original dust jacket

People In Cages. Helen Ashton. New York: MacMillan Co. 1937. First edition. Original dust jacket art by Norman Guthrie Rudolph.

“…There was something wild and sullen about all these nocturnal creatures, thought the young policeman complacently; the cages were like a row of prison cells and the animals were like sentenced thieves and criminals…”

9

when I went to pick these up from the post office today, I couldn’t have been more excited. When I got them home and opened them up, I couldn’t have been more disappointed. They look BEAUTIFUL in photos, but in real life the custom dust jackets (which come in each of the four houses) are poorly printed on paper that is clearly not suited to being dust jackets. They are covered in white marks where it seems the printing has worn off. I actually would have just preferred just the original HP dust jackets that have clearly just been removed an discarded. I paid a fortune for these (with a HUGE amount for shipping to Australia) and I am so disappointed in them. I wouldn’t recommend them.  I had wondered why I had never seen anyone with these on tumblr, now I know why. 

EDIT: It looks like I may have just got a batch from a dodgy print run. They have offered me replacement jackets as well as sending me the original jackets for the books as well. They have been super lovely and I’m pretty pleased with this. 

The Phantom of the Opera. Gaston Leroux. New York: Bobbs-Merrill Company, (1911). First American edition, first printing, in original first issue variant dust jacket.

“I tore off my mask so as not to lose one of her tears… and she did not run away!…and she did not die!… She remained alive, weeping over me, weeping with me. We cried together! I have tasted all the happiness the world can offer.”

The Cat and the Curate, A Phenomenal Experience. Charles Gilson. New York: Frederick A. Stokes, 1934. First edition. Original dust jacket.

Fantasy novel of a reverend whose Persian cat “was strong on Sex Appeal. She was palpably feminine; she used her paw like lipstick, she was modern in every way - independent, selfish, amorous, affected, she frequently stayed out all night. Change Susan [the cat] into a gorgeously voluptuous reincarnation of a Persian lady of sprightly morals.”

The Sphinx. Oscar Wilde. Published by John Lane. Printed at the Ballantyne Press. London and New York, 1910. First edition Original pictorial boards designed by Charles Ricketts, publisher’s dust jacket with same Ricketts design.

“In a dim corner of my room for longer than
my fancy thinks
A beautiful and silent Sphinx has watched me
through the shifting gloom.

Inviolate and immobile she does not rise she
does not stir
For silver moons are naught to her and naught
to her the suns that reel…”

The Messenger of the Gods. Phyllis Bottome. New York: George H. Doran, 1927. First edition. Original dust jacket.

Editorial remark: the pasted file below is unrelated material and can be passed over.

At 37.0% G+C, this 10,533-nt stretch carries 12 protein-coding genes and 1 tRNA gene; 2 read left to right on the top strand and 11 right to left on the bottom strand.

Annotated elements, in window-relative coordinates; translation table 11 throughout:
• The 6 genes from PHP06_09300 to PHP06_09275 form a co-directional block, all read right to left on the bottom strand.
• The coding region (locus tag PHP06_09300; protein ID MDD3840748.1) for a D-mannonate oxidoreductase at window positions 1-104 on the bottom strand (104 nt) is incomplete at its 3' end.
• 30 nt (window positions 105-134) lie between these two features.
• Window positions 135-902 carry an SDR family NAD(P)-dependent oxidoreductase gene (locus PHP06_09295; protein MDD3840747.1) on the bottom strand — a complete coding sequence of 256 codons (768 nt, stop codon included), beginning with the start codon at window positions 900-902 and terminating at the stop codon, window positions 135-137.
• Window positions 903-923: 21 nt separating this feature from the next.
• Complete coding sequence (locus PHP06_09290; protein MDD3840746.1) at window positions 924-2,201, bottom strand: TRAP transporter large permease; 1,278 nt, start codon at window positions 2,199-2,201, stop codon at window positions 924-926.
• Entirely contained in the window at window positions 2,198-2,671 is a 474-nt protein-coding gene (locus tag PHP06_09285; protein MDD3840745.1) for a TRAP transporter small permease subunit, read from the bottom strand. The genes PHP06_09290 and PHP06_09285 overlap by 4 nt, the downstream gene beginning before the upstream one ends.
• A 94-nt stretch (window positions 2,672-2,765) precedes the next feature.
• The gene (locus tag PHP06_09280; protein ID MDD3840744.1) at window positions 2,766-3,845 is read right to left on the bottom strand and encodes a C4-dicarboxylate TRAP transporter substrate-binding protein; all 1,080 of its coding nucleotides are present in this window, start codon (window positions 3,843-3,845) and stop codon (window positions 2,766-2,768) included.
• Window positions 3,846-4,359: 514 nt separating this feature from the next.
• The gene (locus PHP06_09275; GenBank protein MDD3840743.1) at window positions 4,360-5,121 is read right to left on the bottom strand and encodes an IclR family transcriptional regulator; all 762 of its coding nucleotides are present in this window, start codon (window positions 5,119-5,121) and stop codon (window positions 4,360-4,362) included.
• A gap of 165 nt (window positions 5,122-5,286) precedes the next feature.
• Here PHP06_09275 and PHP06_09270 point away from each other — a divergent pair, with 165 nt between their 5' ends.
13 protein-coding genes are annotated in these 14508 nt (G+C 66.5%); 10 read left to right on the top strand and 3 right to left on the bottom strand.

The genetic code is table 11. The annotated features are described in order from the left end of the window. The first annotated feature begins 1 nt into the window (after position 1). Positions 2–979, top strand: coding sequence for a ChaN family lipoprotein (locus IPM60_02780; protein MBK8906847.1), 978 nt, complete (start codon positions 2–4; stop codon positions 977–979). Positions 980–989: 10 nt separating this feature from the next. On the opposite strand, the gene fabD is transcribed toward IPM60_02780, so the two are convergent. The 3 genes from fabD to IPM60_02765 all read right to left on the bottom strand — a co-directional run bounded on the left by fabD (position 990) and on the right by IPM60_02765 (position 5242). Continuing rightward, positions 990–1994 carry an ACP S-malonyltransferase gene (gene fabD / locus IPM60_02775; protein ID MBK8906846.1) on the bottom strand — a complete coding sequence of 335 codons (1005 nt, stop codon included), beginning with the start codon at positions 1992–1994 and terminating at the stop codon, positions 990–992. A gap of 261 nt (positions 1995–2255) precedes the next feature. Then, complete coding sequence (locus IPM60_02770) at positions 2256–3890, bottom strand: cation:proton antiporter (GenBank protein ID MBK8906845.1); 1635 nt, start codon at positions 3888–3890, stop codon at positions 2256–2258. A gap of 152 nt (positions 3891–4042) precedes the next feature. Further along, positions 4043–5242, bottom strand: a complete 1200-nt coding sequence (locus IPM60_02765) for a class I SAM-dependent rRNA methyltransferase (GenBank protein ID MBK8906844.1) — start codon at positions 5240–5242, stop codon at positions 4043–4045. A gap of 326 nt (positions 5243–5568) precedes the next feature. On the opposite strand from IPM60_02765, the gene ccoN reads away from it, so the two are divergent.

“But Celeste wasn’t interested in the Minerva. She gave it a perfunctory glance, and her soft eyes reverted and lingered with unfathomable admiration on the white, graceful messenger god. He regarded her, as he regarded everything in the room, with his smile, mysterious and aloof, of disdainful tenderness.”

Young Man With a Horn. Dorothy Baker. Cambridge, Mass.: Houghton Mifflin, 1938. First edition. Original dust jacket.

Baker’s Young Man with a Horn is widely regarded as the first jazz novel, and it pulses with the music that defined an era. Baker took her inspiration from the artistry—though not the life—of legendary horn player Bix Beiderbecke, and the novel went on to be adapted into a successful movie starring Kirk Douglas, Lauren Bacall, and Doris Day.

Charlie and the Chocolate Factory. Roald Dahl. Illustrations by Joseph Schindelman. New York: Alfred A. Knopf, Inc. (1964). First edition. Original dust jacket.

Five kids win a chance to tour Willy Wonka’s mysterious candy-making operation. Various forms of bad behavior are demonstrated – but the punishments perfectly fit the crimes. The main character also lives a life of poverty that’s portrayed as bleak and depressing, although the love between him and his family makes their day-to-day struggles more bearable.

The Spy Who Loved Me. Ian Fleming. London: Jonathan Cape, 1962. First edition. Original dust jacket.

‘He was about six feet tall, slim and fit. The eyes in the lean , slightly tanned face were a very clear grey-blue and as they observed the men they were cold and watchful. His good looks had a dangerous, almost cruel quality that had frightened me. But now I knew he could smile, I thought his face exciting, in a way no face had ever excited me before …’

Gentlemen in Hades. Frederic Arnold Kummer. The Story of a Damned Debutante. New York: Sears Publishing Co, (1930). Fifth edition. Original dust jacket.

Fantasy novel and Jazz Age themed story of a lovely “smart and vivacious flapper…modern and hardboiled debutante vamping the famous, or rather, infamous Gentlemen of Hades in order to climb the social ladder of Hell.”

Something About Eve, A Comedy of Fig-Leaves. James Branch Cabell. London: John Lane, The Bodley Head Limited, (1927). First edition. Original dust jacket, art by John Austen.

Fantasy novel of an Southern gentleman’s out of body experience, meeting during his adventure, God, Nero, Solomon, Merlin, Odysseus, Eve, and others.